The old connector was not so sturdy and was prone to breaking not only itself but the port on the device. Apple claims that one of the reasons for moving to the new smaller 8 signal connector was to provide a more robust connector. It is now an all digital connector as well with what Apple says has and adaptive signal flow, only the connections needed for the given accessory are used.

I agree with Courtney with the concern that the new connector when using the adapter may prove to be a real problem of durability. The writers at Macworld have said much the same:

"There’s also the concern, mentioned by a number of Macworld staffers around the office, that using an iPhone 5 with an older, 30-pin accessory risks putting a lot of pressure on both the phone’s Lightning port and the accessory’s dock connector thanks to the additional leverage added by the length of the adapter. We’ll see how warranted this concern is once we start testing the new phone and the adapters."

I think we'll have to wait and see,

post-1-0-85632500-1347636402.jpg

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When there's a huge solar energy spill, it's just called a "nice day."

•••• your host, Jeffrey S. Wexler, CAS

Yeah until all the communication satellites are knocked out and the power Grid goes down from excess radiation from a solar flare.

Then it's not such a "nice day" .

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I'm very curious about the new headphones, called Earpods. According to the video on the keynote a quite innovative design.

http://mashable.com/...pods-look-like/

Apple stores have the earpods already... unless they sold out. I'll wait till my iPhone5 arrives to try them, but the hands on reviews have been impressed.

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I don't know but that new 9 pin connector sure looks like it will be easy to snap off. Thin long and flat do not make for a sturdy design.

Perhaps it is built on a titanium blade or something. If it is plastic like it looks like, I would think the the added torque from the 30pin adaptor on one end and the phone on the other would sure be a recipe for bent or broken plug. It also appears that there is no permanent locking mechanism, just dimples on the edge that probably snap into spring detents in the phone.

I thought I read somewhere that it also uses magnets to keep it secure. We'll see how robust it is. It doesn't seem like engineers realize all the ways people abuse hardware. I did have some iPods not seat quite right after time and they would not stay connected when I was syncing. Never fatal, but annoying.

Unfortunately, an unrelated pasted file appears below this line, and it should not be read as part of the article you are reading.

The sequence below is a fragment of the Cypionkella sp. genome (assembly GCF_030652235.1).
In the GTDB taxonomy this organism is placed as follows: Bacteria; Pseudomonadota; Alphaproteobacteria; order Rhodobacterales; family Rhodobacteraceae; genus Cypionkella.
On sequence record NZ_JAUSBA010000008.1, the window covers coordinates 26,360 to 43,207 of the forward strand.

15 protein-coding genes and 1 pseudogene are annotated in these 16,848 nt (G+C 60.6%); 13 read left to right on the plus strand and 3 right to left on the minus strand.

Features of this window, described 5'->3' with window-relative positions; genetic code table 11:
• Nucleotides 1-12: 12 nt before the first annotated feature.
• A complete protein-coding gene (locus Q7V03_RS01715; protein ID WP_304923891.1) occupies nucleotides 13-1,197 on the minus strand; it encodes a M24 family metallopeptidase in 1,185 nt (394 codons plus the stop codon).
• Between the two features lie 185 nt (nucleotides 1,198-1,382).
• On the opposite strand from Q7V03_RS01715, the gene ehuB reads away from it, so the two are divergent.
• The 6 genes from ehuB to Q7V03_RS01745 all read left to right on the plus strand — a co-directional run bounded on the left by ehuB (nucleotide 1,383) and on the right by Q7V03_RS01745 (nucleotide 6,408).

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I thought I read somewhere that it also uses magnets to keep it secure. We'll see how robust it is. It doesn't seem like engineers realize all the ways people abuse hardware. I did have some iPods not seat quite right after time and they would not stay connected when I was syncing. Never fatal, but annoying.

This fixed the connector problem for me :)

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Makers of iPhone accessories are likely to be ecstatic,

Oh yeah, we love it when sales drops off a cliff as rumors mount that the "old" connector is going to become obsolete, and everyone in the accessory industry tries to dump their inventory at low cost so they don't get caught with stuff they can't sell, then wait for several weeks after the new phone is announced for Apple and their connector manufacturing partner to get new parts available, and it takes more than a month for Apple to approve any new accessory that uses the new connector.

Have no doubt, the number one reason for this connector to exist is not "the old one was fragile", but "too many people were copying the connector, making product and not paying us for the privilege".

Tom.

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This thread reminded me of this article.

"The Wire

A good wireless lavalier kit goes for roughly four times the cost of an iPod touch, and suffers from radio interference and complexity. Build me a lapel mic that wires to an iPhone/iPod in my actor’s pocket and you just saved me endless headaches and hundreds of dollars.